THE IDENTITY ISSUE IN OKINAWAN LITERATURE OF THE 20TH CENTURY (ON THE EXAMPLE OF THE SHORT STORIES OFFICER UKUMA IKEMIYAGI SEKIHŌ AND MOTHERS, WOMEN NAKANDAKARI HATSU).

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Anna Spinek-Bomke

Abstract

The aim of this article is to analyse the feeling of national identity of the Ryukyuans and the way in which this problem is presented in selected Okinawan prose: short stories Officer Ukuma by Ikemiyagi Sekiho and Mothers, Women by Nakandakari Hatsu. Inhabitants of Ryukyu Kingdom, incorporated by Japan only in 1879, were both culturally and ethnically different from the Japanese. Problems originating from their double, Japanese-Okinawan identity are presented in the first of the stories. The main topic of Mothers, Women, written fifty years later, are traumatic wartime memories of the heroines and their influence on both the Okinawans’ everyday life and their attitude towards the inhabitants of Japan proper (hondo).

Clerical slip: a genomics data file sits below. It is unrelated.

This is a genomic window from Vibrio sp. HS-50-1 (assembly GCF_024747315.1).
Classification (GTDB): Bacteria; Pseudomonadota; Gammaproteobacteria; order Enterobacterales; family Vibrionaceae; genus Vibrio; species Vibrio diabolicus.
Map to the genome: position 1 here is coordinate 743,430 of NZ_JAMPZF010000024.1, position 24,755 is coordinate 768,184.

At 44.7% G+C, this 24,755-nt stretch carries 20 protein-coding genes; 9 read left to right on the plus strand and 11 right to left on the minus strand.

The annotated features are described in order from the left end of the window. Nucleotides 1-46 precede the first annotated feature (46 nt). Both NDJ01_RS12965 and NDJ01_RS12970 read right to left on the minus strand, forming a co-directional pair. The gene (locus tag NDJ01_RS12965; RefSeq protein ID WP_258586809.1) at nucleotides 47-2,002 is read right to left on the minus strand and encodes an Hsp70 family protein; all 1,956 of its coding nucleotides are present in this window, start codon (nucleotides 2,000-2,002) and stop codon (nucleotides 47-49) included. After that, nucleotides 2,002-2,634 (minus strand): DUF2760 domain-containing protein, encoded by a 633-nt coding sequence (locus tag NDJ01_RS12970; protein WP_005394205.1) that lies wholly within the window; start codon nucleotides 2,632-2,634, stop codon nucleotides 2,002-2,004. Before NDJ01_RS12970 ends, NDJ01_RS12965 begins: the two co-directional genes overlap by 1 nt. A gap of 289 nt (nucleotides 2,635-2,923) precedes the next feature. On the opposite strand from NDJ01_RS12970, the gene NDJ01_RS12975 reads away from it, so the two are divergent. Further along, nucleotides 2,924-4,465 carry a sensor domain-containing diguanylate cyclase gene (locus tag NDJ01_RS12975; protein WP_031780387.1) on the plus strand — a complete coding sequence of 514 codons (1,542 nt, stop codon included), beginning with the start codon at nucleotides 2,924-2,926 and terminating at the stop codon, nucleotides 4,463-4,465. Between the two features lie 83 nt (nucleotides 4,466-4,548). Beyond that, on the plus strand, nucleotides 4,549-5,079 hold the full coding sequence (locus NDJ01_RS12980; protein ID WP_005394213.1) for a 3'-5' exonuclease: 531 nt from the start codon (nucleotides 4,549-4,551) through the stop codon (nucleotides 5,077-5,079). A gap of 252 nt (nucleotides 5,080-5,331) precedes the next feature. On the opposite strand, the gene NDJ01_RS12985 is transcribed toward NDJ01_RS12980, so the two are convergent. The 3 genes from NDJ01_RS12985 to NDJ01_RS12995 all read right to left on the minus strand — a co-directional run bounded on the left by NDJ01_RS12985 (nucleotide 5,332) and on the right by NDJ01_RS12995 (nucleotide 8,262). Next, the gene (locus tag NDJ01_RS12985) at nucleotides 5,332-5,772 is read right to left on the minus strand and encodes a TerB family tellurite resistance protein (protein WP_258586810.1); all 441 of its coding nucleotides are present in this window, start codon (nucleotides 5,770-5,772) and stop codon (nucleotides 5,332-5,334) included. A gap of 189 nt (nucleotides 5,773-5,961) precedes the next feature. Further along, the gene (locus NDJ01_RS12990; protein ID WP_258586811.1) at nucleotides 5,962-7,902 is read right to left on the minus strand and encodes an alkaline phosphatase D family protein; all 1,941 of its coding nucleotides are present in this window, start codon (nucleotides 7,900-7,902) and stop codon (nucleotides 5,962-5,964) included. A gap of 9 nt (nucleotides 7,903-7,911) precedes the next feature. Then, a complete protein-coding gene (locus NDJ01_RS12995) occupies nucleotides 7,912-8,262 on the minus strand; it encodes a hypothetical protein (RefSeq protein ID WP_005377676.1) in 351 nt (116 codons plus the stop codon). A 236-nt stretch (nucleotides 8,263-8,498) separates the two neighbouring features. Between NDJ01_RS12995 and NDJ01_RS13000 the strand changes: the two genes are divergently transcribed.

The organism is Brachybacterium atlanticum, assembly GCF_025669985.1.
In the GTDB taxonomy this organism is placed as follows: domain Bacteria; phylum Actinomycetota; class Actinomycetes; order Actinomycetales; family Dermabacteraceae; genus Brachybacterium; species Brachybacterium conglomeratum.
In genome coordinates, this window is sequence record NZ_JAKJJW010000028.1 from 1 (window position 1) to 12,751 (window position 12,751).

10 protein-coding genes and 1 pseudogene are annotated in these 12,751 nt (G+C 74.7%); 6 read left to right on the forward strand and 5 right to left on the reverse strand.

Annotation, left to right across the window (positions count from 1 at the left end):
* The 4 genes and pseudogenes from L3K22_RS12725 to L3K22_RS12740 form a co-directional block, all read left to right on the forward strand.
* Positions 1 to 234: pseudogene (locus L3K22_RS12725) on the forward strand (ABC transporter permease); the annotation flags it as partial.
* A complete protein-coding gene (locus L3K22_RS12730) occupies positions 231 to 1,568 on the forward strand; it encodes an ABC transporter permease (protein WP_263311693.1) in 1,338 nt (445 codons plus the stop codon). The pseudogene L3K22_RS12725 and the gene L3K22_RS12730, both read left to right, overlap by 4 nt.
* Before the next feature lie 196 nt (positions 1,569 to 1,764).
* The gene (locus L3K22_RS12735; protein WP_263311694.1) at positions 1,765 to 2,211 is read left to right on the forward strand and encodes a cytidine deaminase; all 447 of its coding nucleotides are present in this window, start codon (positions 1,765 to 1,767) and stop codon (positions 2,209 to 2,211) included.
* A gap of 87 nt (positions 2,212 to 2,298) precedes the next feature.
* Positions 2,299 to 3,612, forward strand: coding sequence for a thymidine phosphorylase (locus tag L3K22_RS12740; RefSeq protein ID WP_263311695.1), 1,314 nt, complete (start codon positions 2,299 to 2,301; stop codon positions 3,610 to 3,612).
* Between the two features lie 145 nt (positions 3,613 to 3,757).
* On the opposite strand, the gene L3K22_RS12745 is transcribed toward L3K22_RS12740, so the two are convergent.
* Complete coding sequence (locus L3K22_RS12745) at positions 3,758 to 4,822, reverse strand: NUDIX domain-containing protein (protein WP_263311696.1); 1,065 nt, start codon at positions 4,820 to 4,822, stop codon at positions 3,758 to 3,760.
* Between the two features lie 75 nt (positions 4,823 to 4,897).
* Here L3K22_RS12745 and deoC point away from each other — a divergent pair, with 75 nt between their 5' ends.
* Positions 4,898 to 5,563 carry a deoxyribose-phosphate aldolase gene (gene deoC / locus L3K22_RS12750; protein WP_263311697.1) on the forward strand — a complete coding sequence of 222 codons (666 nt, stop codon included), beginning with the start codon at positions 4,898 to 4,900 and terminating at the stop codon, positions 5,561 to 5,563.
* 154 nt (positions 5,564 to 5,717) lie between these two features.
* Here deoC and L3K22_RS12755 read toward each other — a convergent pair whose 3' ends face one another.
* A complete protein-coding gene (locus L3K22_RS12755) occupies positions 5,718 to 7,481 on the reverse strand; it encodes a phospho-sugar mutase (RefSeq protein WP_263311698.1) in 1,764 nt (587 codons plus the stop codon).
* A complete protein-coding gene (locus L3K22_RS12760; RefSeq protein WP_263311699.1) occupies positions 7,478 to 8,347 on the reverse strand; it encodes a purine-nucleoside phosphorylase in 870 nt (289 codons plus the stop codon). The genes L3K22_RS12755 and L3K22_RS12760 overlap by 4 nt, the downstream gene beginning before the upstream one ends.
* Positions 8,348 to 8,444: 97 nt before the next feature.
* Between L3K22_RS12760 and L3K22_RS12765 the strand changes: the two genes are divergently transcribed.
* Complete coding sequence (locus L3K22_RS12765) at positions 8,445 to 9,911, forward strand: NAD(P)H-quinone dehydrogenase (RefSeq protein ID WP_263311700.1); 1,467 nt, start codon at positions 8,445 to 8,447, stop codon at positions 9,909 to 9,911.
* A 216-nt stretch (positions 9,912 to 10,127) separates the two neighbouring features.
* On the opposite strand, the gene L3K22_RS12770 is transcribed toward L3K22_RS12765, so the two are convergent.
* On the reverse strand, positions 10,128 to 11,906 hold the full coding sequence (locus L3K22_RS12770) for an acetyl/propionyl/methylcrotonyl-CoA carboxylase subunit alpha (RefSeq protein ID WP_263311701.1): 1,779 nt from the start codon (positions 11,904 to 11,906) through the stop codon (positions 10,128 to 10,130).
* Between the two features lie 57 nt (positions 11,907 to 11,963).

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How to Cite
Spinek-Bomke, A. (2016). THE IDENTITY ISSUE IN OKINAWAN LITERATURE OF THE 20TH CENTURY (ON THE EXAMPLE OF THE SHORT STORIES OFFICER UKUMA IKEMIYAGI SEKIHŌ AND MOTHERS, WOMEN NAKANDAKARI HATSU). Porównania, 18, 197-217. https://doi.org/10.14746/p.2016.18.10594
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